Now you see those roses, you wouldn’t know it but they are actually growing out of barrels of lime. You must be wondering, Mavis, how did you grow roses in lime? If a moth loses its antennae, pick it up and bake it in the kiln for three days. Grind it up and sprinkle it in the lime to feed the roses. Roses love ground up antennae, particularly ones with turquoise nails.

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About the Author

Chris Karageorge

chris karageorge 200Chris Karageorge is a lover, brother, son, neighbour and a keen observer of all things in sight. 

He reads, writes and cooks in his spare time and dreams of coffee darker than a moonless night. 

He is from Melbourne, Victoria and can be found walking his pug Monty during the weekends.

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Please visit the ASFF website and consider joining for up-to-date info about Australian SF cons, awards, competitions, and to receive the Foundation's newsletter, Instrumentality, and more.

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AntiSF's Production Crew

nuke conflux 2017 200Ion Newcombe is the editor and publisher of AntipodeanSF, Australia’s longest running online speculative fiction magazine, regularly issued since January 1998, and conceived back around November 2007. He has been a zealous reader and occasional writer of SF since his childhood in the 1960s, and even sold a few stories here and there back in the '90s.

“Nuke”, who it turns out loves editing more than writing, lives in the New South Wales North Coast holiday destination of Nambucca Heads, where he is self-employed in IT training, computer support, desktop publishing, editing, writing, and website implementation. He is also the resident tech-head, skeptic, and board member of community radio station 2NVR, where he produces a number of shows including The AntipodeanSF Radio Show.

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mark web 200Mark Webb's midlife crisis came in the form of attempting to write speculative fiction at a very slow pace. His wife maintains this is a good outcome considering the more expensive and cliched alternatives. Evidence of Mark's attempts to procrastinate in his writing, including general musings and reviews of books he has been reading, can be found at www.markwebb.name.

One of Mark’s very best forms of writing procrastination is to produce the eBook series for AntipodeanSF, which he has been doing since issue 175.

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In The Next Issue...

Coming In Issue 275

Big Yellow Taxi
By Ishmael A. Soledad

Heart of Lightness
By Gary Griffith

Hunting in the Dark
By Marcelo Medone

Hydra
By R. E. Diaz

Lunch
By Jenny England

On the Brink
By Ed Errington

The Gods in Their Galleries (Part Two)
By Rick Kennett

Shadows of Icarus
By Stephen R. Brandt

The Letter
By Robin Hillard

The Story of the Match Between Areseth the Magnificent and Noj the Invincible
By William Kitcher

This Time, For Sure
By Rex Caleval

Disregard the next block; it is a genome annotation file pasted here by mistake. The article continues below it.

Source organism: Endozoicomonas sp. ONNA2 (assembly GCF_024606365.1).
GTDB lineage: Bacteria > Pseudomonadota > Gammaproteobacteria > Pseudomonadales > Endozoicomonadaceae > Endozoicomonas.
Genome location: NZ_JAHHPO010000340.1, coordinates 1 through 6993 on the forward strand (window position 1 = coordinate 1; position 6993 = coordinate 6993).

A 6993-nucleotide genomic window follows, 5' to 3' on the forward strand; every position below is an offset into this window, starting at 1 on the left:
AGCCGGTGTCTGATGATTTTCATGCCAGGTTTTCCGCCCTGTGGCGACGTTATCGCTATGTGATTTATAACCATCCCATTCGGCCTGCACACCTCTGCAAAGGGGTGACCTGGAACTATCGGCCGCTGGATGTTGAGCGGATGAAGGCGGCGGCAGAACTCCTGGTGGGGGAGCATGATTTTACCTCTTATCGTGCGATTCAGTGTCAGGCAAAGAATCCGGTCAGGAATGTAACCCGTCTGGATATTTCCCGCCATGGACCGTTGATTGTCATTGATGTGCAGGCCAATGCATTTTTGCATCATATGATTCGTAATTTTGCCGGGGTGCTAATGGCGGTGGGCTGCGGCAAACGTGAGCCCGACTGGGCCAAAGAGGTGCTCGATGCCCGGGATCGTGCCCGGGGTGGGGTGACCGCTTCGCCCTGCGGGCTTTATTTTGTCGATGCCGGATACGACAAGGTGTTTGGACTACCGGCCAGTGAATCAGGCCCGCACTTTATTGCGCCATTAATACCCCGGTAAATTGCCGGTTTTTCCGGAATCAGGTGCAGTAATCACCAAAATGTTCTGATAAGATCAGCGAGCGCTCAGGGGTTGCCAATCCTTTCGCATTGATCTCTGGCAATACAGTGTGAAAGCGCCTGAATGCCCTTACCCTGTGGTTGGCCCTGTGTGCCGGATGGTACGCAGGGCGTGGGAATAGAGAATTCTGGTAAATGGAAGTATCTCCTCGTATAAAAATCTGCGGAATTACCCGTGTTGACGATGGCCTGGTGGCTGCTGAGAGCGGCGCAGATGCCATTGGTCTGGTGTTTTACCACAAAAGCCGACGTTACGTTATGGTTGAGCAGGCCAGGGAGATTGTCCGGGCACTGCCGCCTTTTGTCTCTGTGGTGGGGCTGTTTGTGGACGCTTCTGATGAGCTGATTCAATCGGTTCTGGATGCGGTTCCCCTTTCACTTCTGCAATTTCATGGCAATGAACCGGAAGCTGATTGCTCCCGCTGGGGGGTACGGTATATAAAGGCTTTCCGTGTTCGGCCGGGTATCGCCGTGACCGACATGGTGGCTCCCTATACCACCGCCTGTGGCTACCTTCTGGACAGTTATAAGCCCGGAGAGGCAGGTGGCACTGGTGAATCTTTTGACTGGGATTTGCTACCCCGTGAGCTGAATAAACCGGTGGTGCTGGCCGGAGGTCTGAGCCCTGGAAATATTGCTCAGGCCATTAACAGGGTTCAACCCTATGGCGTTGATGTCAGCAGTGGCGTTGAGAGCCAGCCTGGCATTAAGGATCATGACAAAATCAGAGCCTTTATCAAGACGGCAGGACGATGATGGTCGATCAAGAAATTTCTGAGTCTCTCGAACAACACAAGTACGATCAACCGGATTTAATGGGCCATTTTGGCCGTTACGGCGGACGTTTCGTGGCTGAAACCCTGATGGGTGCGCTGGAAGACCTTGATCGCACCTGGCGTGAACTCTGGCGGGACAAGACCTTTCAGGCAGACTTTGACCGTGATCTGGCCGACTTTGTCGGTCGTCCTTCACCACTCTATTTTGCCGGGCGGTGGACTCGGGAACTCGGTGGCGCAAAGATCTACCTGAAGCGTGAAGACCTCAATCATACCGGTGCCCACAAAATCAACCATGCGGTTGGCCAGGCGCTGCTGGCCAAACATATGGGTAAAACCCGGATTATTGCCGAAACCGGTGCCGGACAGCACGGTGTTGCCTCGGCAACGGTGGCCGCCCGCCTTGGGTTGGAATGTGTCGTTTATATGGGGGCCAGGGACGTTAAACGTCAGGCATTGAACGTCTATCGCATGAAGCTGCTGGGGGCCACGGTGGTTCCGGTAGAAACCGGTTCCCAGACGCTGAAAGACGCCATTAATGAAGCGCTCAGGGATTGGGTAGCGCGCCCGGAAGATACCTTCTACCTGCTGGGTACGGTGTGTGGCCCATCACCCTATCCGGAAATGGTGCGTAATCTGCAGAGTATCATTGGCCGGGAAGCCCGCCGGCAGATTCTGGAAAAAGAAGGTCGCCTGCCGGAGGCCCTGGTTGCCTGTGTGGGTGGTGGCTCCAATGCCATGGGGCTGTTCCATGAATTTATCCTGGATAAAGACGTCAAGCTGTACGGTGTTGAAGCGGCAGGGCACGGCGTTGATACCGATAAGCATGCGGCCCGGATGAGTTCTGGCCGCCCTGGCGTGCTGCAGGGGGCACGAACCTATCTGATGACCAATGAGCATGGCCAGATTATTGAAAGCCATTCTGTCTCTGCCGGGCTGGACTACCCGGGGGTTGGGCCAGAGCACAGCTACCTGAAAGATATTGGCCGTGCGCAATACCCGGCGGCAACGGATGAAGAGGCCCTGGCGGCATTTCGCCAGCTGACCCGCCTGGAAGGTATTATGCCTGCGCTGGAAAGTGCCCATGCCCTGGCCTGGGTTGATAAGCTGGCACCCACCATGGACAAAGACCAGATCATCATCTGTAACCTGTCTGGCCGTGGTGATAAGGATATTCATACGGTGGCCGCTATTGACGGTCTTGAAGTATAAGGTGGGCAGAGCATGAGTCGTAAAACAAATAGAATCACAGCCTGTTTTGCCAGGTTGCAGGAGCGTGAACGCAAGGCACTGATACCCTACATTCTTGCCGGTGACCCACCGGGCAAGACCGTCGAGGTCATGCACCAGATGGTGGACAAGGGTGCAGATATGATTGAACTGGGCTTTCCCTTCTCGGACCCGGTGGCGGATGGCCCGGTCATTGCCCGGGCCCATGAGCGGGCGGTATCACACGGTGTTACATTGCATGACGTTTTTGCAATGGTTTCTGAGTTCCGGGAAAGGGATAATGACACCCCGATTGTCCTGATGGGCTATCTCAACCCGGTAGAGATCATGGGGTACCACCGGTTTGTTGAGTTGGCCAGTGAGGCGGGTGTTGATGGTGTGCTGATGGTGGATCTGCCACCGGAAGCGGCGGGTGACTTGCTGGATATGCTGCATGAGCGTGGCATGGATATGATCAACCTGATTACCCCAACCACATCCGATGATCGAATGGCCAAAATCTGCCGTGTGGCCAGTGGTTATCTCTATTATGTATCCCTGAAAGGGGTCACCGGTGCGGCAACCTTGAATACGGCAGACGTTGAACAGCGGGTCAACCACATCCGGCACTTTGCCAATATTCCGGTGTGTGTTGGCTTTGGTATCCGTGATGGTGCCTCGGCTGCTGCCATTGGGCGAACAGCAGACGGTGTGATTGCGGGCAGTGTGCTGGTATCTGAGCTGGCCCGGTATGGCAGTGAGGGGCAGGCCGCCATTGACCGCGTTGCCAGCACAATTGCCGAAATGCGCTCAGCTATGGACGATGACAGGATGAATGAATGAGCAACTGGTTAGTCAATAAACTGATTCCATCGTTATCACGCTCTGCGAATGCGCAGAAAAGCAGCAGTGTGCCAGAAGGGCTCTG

AntipodeanSF July 2021

ISSUE 274

Speculative Fiction
Downside-Up
ISSN 1442-0686

Online Since Feb 1998

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AntiSF's Narration Team

ed erringtonAlthough a writer of the baby boom persuasion, Ed has not boomed for quite a while.

He lives with his wife plus a menagerie of non-domesticated — native Australian animals intropical North Queensland.

His writing within the ‘real’ science fiction context of COVID-19 is intermingled by long night sky vigils — searching for pesky aliens intent on maintaining their social distance to the nth degree.

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garry dean narratorGarry Dean lives on the Mid Coast of New South Wales Australia, and has been a fan of SF for most of his natural life. Being vision impaired, he makes good use of voice recognition and text to speech in order to write. Many of his stories have appeared in AntipodeanSF over the years, and his love of all things audio led him to join the narration team in 2017.

You can read examples of Garry's fiction on his website <https://garrydean.wordpress.com>

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sarah pratt 200Sarah Pratt is an avid fiction writer and a Marketing Consultant.

She is currently working on her first novel but loves diving into short stories to bring a little lightness, intrigue or humour to the day.

Her work has appeared in Sponge Magazine and The Commuting Book.

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pixie willo 100Pixie is a voice actor, cabaret performer & slam poet From the Blue Mountains in NSW.

She enjoys writing short fiction, plays for radio and stage as well as her own brand of weird poetry.

She hosts the 'Off-Beet Poetry Slam' held bi-monthly in Katoomba.

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lauriebell 2 200Laurie Bell lives in Melbourne, Australia. She was that girl you found with her nose always buried in a book. She has been writing ever since she was a little girl and first picked up a pen. From books to short stories, radio plays to snippets of ideas and reading them aloud to anyone who will listen.